LCpl James Hylands (39), from Shaw, Oldham is a TA soldier who is currently serving with 8 Troop, 73 Armoured Engineer Squadron (AES) on Operation HERRICK 17. He deployed along with the rest of 21 Engineer Regiment (21 Engr Regt) as part of Task Force Helmand Engineer Group, at the beginning of September 2012. Whilst on tour the squadron is know as Engineer Close Support Squadron 1, which covers the northern areas of operation of Task Force Helmand (TFH).
If the six-month tour goes as fast as the six weeks we have just completed it will be finished in no time. It was back at the beginning of September that we all assembled outside the troop offices in Ripon to board the coaches to Teesside airport on that Sunday afternoon. By 4am Tuesday we had arrived at Camp Bastion to start our familiarisation package, which lasted between 2-7 days depending on the job role you had in theatre. We had been previously broken down into our troops prior to leaving the UK, ours being 8 Troop consisting of 27 men; mostly regular Royal Engineers, 4 reserve Engineers and 2 REME guys for the full period of the tour known as Op HERRICK 17.
Once we had completed the mandatory training at Camp Bastion a small group of us (the advance party) set off in the middle of the night to our new home for the next six months, Patrol Base (PB) Clifton in the North of the Nahr-e Saraj district of Helmand Province. We were greeted by 8 Troop, 33 Armoured Engineer Squadron who were coming to the end of a busy six-month tour and were more than happy to meet us, as going home for them was just round the corner. The next couple of days were a blur of paperwork, checking and signing forms, by which time the rest of the team had flown out from Camp Bastion to join us in helping to complete the handover.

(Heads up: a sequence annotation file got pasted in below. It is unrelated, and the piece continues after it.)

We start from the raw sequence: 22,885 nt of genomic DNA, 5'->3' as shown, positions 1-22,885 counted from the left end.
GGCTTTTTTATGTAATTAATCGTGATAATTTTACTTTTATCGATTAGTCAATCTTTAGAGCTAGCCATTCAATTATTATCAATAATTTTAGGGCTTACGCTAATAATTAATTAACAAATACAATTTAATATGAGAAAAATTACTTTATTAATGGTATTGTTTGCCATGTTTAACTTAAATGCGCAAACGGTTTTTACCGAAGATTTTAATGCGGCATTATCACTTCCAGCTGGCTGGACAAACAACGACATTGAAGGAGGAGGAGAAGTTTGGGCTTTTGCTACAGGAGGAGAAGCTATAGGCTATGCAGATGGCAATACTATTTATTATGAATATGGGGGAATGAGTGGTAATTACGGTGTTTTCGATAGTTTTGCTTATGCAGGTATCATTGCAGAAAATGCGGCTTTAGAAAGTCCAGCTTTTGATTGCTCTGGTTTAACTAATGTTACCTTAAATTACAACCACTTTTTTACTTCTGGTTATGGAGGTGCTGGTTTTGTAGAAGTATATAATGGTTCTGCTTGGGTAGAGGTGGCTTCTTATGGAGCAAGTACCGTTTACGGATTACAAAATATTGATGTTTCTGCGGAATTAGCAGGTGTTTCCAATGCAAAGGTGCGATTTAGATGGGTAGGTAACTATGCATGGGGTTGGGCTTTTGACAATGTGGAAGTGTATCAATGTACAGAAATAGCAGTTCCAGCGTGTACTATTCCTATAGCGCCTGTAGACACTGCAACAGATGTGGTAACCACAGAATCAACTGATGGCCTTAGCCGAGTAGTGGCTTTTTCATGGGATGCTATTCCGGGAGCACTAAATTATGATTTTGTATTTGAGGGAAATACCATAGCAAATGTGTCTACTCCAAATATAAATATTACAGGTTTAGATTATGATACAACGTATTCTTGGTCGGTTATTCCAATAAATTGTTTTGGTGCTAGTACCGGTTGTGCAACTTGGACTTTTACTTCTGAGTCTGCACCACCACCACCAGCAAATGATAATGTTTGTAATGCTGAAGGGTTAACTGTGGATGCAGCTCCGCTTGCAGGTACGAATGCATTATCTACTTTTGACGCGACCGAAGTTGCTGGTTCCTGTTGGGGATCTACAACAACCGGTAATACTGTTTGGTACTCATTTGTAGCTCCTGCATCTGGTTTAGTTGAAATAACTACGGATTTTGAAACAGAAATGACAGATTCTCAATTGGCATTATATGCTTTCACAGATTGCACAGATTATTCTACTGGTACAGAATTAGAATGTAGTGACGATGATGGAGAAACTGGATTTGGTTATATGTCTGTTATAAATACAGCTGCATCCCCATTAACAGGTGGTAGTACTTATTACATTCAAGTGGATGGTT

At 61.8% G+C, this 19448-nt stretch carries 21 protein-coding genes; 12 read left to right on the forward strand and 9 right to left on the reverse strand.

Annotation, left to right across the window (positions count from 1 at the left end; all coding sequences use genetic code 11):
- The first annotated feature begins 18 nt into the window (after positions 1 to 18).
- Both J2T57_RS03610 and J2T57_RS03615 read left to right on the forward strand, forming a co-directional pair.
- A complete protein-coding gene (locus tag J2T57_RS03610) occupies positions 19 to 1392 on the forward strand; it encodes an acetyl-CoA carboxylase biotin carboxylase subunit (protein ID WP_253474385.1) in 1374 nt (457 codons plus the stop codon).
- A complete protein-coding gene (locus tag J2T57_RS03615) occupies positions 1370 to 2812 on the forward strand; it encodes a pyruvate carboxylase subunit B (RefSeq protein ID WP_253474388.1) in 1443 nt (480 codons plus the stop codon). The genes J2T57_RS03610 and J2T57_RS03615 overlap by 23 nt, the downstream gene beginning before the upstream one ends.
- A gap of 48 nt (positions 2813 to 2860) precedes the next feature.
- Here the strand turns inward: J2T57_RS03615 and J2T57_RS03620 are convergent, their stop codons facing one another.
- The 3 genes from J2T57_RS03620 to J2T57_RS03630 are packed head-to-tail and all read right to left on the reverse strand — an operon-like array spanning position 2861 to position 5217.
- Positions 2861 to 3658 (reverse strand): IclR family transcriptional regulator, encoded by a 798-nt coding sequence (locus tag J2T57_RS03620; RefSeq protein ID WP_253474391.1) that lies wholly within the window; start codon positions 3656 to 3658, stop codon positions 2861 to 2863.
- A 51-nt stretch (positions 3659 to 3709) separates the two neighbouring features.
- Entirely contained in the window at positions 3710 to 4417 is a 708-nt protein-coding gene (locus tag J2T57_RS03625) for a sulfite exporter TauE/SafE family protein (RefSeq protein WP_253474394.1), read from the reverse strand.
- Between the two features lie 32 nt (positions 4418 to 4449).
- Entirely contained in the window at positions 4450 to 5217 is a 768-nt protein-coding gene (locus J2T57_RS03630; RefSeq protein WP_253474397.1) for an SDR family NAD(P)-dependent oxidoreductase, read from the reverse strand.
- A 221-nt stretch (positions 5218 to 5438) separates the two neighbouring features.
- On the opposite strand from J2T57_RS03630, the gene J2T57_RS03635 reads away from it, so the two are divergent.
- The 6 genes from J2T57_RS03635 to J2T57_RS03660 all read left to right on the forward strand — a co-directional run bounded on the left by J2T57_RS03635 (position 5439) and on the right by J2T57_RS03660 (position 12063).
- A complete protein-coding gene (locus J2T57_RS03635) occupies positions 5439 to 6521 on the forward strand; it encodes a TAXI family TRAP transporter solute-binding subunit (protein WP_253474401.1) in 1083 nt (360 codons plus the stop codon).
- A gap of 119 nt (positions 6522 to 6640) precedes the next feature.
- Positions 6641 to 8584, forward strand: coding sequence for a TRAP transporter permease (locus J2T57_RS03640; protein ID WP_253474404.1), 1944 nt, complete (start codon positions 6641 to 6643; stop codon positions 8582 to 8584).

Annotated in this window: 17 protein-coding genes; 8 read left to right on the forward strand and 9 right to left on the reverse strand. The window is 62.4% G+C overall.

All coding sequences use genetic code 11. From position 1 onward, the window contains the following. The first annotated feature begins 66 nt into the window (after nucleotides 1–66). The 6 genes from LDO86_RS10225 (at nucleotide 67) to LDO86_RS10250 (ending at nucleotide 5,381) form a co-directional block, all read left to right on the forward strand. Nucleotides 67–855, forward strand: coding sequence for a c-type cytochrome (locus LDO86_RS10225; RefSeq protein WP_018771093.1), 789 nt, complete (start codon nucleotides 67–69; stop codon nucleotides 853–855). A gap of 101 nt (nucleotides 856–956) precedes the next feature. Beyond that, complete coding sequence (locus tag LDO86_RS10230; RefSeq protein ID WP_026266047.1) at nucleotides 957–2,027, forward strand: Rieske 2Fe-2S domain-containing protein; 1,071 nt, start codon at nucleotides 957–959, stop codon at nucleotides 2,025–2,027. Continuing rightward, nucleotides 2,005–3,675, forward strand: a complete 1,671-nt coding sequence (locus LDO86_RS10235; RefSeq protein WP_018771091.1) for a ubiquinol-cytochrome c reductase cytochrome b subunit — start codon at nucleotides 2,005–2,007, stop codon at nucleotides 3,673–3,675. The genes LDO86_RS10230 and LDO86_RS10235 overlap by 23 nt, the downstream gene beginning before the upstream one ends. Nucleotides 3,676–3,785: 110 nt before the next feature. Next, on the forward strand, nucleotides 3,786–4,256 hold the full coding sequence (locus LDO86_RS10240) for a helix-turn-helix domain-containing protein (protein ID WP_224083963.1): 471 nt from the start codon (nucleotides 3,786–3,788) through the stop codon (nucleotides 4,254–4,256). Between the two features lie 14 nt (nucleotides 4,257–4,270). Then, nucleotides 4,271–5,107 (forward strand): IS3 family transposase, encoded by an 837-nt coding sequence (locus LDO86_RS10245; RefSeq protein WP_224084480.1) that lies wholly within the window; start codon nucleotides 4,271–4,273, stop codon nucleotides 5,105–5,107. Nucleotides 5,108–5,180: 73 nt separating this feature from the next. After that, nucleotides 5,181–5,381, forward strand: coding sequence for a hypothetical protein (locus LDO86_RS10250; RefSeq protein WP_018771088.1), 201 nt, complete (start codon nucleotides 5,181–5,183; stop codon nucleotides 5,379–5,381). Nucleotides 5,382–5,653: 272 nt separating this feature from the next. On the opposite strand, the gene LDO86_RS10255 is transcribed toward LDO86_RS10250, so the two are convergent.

PB Clifton is a growing camp, which sits 850 meters above sea level, high on a hill top approximately 20 kilometres from Camp Bastion. The one thing that’s strikes you is it’s situated in an area of natural beauty with breathtaking views overshadowed by mountains in the distance. Panning to the West, North and East is a vast plain of open desert with various compounds dotted around it. To the South is the ‘green zone’ where most of the patrols took place during the summer 2012, when Inkerman Coy of the Grenadier Guards Battle Group operated out of PB Clifton now replaced by Delta Coy, 40 Commando Royal Marines.
The River Helmand flows from the North and is branched off into irrigation ditches, from this the green zone is created. The place seems so unnatural to the human eye a vast desert with all this greenery of trees, shrubs and crops lodged in the middle of it, physically it does not seem possible to have such a stark contrast in geographical features, but it has. PB Clifton is surrounded by other checkpoints or CPs; CP SPONDON, SARKALA, and MALVERN to name but a few, which are occupied by both International Security Assistance Forces (ISAF) and Afghan National Army (ANA) troops.
‘Wheels’ of Clifton moving
Conditions within the PB are far better than most of us expected, the last troop of Engineers did an excellent job in ensuring our stay is comfortable; so much so that the Royal Marines now refer to the accommodation as the ‘hotel’ when guests are staying with us. The kitchens, run by marines, are excellent with a good selection of main course meals, desserts and fresh fruit, all of which keeps the lads in good sprits in such a remote area. A small number of locally employed contractors provide help and services to the camp, ensuring basic chores are taken care of and items from the outside are sold at the lads’ request (cigarettes and pop). Together they form part of this close knit team, which operates on a 24/7 basis.
Since our arrival here we have been carrying out tasks around the camp, such as winterisation of plumbing areas, camp upgrades, fitting of new toilet blocks and showers, upgrading the security, as well as submitting a list of job requests for major projects that are deemed for completion. The engineers have been busy daily on various requirements with all trades being called upon. Staff Sergeant (SSgt) Mason has been the main point of contact for jobs and through him jobs are accessed, planned and prioritised into a level of importance, some of these jobs will be blogged at a later in date, so for now we will ‘crack’ on and keep the wheels of Clifton moving into the next couple of weeks.
Read about James here: Lance Corporal James Hyland